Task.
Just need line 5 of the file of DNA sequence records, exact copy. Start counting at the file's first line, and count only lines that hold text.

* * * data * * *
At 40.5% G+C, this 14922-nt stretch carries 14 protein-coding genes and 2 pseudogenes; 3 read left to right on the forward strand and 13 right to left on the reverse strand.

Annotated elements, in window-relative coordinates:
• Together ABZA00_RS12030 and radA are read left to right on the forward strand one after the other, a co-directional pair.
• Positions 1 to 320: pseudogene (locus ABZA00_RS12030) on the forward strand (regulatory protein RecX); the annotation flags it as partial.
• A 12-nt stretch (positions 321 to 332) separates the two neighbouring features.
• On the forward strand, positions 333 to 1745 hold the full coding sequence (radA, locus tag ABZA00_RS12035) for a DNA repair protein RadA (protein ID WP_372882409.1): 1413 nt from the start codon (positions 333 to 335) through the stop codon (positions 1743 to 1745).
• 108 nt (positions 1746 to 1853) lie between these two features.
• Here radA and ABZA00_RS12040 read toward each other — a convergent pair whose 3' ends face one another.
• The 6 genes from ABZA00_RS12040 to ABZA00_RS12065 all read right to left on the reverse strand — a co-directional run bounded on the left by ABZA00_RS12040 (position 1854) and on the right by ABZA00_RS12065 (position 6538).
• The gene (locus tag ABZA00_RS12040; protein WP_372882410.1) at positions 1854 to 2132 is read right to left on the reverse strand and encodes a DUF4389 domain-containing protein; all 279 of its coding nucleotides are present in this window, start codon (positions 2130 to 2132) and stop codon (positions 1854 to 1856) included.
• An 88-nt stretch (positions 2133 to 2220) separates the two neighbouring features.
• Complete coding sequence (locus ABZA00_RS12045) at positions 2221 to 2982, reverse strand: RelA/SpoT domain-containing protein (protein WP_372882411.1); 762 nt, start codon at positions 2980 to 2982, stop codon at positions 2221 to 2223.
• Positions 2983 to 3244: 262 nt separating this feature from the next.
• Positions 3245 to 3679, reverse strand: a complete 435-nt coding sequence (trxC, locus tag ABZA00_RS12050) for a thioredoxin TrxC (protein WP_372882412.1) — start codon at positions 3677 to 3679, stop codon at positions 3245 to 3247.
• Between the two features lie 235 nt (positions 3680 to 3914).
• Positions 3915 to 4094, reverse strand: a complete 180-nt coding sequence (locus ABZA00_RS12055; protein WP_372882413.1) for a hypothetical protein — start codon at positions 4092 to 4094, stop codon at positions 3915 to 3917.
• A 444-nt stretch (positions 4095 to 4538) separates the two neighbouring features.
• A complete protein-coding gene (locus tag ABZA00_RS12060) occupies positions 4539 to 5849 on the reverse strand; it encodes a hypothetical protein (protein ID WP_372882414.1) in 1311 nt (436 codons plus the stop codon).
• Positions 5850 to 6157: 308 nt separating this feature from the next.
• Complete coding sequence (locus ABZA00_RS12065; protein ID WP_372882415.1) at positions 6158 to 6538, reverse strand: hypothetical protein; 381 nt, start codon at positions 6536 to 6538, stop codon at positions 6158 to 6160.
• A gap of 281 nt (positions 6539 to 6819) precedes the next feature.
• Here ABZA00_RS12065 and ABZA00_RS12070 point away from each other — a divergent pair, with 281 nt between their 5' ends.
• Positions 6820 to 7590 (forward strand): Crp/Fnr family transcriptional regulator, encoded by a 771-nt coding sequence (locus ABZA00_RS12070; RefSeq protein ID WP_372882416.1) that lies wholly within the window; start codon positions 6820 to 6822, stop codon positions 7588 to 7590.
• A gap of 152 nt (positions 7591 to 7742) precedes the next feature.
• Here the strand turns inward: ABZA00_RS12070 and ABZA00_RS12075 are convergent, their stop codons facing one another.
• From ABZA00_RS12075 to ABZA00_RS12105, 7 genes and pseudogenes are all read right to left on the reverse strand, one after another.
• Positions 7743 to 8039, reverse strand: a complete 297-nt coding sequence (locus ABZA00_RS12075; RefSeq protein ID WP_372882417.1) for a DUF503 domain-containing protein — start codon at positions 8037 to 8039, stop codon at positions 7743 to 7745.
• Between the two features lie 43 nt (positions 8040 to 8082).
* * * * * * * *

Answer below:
• A 12-nt stretch (positions 321 to 332) separates the two neighbouring features.